Wildlife pond

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londongardener

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Wildlife pond
« on: February 06, 2018, 08:29 »
The pond is 1.72m long, 1.2 m wide and .69 m deep.
The surface area is 2 m squared (probably a bit less as it is not a rectangle).
Is this big enough?  This is scenario A
Width wise I have 1.93 meters to the raspberry bed (so can only add 30 cm that way).
Lengthwise I have 0.6 m to the first branches of the apple tree and 1m to the gooseberries so I only have .3m each way.
So the maximum I could have is 2.32 by 1.5 giving 3.48 ms squared, scenario B
However I think that is too big - and I am fed up with digging and mess.  I could add a shallow shelf 10 cm to the width and 10 cm to back.  Or maybe slightly less  this is scenario C
A) Is ok now or would scenario C be a lot better?

I attach a photo, this will only have wildlife and is in South London
Pond IMG_0292 by davholla2002, on Flickr

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snowdrops

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Re: Wildlife pond
« Reply #1 on: February 06, 2018, 10:55 »
I think the size is fine but I think it needs to be a bit deeper in the very middle,not necessarily all over. This will allow creatures to overwinter in really cold conditions without freezing. A shelf is a good idea for marginal plants. We need to get going with our transformation of our koi pond into a wildlife pond, I had 1 at the old house that did very well, had newts which was a pure thrill.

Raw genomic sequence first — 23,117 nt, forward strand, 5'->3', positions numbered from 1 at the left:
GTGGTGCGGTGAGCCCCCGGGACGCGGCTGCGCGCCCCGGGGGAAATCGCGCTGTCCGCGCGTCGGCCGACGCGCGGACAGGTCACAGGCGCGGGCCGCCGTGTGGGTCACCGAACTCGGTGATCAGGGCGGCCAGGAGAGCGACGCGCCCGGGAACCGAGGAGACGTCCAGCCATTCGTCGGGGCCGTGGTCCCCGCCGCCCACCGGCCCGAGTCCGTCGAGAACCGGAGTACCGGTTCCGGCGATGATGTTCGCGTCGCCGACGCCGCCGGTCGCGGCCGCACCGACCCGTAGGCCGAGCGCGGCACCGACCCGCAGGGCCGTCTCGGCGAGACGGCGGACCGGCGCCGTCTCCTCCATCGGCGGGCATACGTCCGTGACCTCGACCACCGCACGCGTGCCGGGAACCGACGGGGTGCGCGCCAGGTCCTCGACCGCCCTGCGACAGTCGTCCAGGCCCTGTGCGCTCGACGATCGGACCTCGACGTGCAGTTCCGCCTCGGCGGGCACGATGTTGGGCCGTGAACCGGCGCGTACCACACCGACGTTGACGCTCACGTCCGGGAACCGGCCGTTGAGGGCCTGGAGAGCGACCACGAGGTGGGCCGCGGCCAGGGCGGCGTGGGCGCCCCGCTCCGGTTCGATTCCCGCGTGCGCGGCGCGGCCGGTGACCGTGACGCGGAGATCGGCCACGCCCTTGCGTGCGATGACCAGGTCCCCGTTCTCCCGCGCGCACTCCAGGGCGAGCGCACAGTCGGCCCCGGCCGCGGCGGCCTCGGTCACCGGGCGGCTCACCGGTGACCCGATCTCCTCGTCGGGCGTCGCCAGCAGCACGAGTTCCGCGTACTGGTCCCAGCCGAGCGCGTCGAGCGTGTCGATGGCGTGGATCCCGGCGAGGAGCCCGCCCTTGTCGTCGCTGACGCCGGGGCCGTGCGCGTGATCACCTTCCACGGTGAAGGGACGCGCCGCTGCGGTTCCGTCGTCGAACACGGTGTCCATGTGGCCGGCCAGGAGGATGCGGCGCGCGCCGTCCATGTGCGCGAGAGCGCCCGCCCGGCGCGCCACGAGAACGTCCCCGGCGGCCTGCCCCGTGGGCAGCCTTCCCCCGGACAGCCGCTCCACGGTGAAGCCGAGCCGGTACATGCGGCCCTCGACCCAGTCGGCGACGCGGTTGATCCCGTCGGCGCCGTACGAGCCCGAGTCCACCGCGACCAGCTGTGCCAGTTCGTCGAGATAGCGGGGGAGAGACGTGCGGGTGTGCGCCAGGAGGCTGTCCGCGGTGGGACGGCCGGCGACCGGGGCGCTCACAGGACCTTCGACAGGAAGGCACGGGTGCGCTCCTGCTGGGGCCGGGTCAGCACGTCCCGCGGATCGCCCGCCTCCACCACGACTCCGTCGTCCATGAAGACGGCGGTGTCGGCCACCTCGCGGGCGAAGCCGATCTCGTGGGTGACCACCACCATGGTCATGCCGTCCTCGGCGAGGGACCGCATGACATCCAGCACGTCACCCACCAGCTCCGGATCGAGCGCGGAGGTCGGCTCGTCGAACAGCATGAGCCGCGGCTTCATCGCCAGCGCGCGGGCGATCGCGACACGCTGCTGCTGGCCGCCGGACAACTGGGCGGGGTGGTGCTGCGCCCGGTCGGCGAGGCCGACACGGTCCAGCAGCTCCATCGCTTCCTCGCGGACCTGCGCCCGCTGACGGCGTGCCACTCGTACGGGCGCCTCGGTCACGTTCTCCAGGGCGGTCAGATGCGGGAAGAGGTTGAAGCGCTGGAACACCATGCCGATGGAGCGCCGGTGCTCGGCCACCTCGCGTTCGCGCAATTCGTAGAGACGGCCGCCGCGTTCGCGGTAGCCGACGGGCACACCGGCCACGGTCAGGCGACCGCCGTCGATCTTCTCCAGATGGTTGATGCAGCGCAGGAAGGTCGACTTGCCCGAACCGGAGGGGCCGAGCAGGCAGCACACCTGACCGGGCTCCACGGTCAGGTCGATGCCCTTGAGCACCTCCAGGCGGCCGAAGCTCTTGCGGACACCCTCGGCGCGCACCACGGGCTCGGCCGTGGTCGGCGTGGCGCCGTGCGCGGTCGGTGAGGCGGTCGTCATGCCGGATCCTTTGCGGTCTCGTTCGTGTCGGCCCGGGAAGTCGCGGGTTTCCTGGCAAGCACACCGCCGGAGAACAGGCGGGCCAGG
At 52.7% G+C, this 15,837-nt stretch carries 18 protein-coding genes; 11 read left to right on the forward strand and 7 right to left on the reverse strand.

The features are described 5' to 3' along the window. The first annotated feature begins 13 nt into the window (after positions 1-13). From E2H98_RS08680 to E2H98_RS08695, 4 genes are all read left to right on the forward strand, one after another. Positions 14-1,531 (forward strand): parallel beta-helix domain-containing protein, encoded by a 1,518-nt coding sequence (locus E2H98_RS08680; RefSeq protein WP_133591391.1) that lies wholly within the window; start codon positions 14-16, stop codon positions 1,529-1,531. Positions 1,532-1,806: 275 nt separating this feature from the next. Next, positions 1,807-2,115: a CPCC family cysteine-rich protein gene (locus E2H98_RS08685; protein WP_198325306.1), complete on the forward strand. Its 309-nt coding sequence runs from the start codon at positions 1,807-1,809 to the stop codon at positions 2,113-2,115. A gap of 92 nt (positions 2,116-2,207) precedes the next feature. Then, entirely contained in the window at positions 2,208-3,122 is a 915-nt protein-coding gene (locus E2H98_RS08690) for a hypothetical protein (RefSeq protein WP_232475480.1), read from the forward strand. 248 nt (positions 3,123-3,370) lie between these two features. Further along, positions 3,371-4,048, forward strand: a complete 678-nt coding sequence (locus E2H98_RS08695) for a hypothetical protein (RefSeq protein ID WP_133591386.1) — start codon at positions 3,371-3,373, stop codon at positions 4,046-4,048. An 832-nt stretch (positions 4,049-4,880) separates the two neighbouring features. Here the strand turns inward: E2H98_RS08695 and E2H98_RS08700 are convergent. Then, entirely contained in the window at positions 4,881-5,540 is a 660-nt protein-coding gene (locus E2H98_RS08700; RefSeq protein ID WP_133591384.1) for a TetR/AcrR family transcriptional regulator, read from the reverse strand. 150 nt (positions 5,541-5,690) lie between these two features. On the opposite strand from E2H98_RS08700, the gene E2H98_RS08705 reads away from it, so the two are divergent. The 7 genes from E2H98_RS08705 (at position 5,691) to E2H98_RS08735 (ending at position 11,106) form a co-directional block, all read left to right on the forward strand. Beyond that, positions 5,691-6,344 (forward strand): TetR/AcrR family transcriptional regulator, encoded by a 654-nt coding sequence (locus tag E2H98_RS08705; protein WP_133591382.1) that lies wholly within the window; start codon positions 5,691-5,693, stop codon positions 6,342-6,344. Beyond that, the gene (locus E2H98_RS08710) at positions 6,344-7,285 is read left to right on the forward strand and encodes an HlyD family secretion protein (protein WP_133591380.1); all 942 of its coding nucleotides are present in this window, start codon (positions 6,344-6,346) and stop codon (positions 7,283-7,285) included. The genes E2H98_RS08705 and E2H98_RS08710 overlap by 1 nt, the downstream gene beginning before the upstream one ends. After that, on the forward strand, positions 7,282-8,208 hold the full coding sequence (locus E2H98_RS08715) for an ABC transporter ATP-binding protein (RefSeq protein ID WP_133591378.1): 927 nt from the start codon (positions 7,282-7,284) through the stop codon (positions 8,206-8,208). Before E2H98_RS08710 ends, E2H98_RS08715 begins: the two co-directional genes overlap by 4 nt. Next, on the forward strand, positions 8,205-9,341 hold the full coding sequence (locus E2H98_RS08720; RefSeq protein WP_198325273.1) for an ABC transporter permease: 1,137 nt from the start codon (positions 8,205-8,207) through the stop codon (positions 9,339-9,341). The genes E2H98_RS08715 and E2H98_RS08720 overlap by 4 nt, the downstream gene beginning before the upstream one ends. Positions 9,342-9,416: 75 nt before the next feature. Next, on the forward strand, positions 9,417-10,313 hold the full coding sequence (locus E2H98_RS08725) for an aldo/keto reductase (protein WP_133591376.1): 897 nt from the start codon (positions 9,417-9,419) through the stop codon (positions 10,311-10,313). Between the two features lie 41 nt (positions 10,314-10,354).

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londongardener

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Re: Wildlife pond
« Reply #2 on: February 06, 2018, 11:13 »
I think the size is fine but I think it needs to be a bit deeper in the very middle,not necessarily all over. This will allow creatures to overwinter in really cold conditions without freezing. A shelf is a good idea for marginal plants. We need to get going with our transformation of our koi pond into a wildlife pond, I had 1 at the old house that did very well, had newts which was a pure thrill.
I thought that 60 cm was enough to stop freezing solid, I do live in South London so it does not get that cold.
(Saying that temperatures will probably plummet overnight now).

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Stewarty

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Re: Wildlife pond
« Reply #3 on: February 06, 2018, 11:43 »
At our allotments we tend to have a skip every November, to coincide with our main autumn clear-up work parties. 3 times in the last 5 years I've found children's plastic sand pits there  -  the sort that are shaped like turtles, but they tend to have their heads and legs broken off when I find them.
I've found that they make nice little ponds on my plot, and they  last for up to 3 years. Very little digging required to fit them into the ground. Fellow plot-holders with bigger established ponds let me collect a bucket of frog spawn every March, and various plants.
Tend to get loys of tadpoles, and a few surviving frogs. All in all a nice little low-effort addition to the plot...



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